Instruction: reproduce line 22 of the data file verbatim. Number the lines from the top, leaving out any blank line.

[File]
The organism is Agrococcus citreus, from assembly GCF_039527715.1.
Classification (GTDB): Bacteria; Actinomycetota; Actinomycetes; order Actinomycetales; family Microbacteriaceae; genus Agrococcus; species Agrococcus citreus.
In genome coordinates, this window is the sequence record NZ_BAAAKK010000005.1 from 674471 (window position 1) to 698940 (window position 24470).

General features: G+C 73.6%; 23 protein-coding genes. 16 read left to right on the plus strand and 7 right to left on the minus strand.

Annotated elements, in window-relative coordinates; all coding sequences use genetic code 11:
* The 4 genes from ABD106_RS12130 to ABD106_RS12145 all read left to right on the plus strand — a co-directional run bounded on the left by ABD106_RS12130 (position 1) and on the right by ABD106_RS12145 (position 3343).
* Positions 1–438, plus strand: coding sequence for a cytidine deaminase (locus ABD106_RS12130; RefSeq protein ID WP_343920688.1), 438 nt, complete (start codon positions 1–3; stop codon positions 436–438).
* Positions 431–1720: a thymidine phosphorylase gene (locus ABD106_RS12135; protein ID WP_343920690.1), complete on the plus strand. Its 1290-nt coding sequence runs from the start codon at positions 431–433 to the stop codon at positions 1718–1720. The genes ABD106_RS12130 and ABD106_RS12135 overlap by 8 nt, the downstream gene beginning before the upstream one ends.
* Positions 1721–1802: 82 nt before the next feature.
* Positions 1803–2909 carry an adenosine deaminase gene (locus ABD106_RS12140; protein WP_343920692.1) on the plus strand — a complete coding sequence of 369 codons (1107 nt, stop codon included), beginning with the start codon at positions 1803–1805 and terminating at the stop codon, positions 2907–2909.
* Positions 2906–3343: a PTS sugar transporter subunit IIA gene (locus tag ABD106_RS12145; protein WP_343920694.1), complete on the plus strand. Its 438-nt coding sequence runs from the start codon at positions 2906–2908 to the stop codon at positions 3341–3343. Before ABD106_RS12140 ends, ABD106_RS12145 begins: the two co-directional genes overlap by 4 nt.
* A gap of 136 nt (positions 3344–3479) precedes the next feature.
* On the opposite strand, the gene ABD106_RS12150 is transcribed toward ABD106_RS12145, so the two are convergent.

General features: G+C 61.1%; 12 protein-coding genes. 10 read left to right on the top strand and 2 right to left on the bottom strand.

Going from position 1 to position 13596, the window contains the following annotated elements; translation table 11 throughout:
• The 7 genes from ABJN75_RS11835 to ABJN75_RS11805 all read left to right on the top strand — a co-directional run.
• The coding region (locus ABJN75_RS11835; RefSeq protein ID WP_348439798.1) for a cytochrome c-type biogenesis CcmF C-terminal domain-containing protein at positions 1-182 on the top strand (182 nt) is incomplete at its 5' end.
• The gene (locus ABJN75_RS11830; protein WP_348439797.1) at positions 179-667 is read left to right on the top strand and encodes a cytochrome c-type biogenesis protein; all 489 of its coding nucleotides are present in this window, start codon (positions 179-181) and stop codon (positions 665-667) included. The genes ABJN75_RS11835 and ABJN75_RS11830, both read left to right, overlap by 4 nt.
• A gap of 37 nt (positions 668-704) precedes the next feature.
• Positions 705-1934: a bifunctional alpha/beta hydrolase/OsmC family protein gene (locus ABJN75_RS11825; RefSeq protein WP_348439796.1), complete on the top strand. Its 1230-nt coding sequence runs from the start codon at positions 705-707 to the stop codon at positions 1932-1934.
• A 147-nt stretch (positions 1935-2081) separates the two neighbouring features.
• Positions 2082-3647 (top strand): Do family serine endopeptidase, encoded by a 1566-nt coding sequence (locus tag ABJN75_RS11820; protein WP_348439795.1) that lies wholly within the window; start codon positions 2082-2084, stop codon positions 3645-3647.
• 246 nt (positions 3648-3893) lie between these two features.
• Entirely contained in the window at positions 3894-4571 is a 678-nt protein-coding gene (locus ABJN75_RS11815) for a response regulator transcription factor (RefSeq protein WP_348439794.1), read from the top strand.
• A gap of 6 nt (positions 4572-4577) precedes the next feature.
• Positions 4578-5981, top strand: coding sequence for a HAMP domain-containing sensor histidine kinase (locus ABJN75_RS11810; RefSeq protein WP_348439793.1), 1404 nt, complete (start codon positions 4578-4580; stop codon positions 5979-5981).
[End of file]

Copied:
• Positions 2082-3647 (top strand): Do family serine endopeptidase, encoded by a 1566-nt coding sequence (locus tag ABJN75_RS11820; protein WP_348439795.1) that lies wholly within the window; start codon positions 2082-2084, stop codon positions 3645-3647.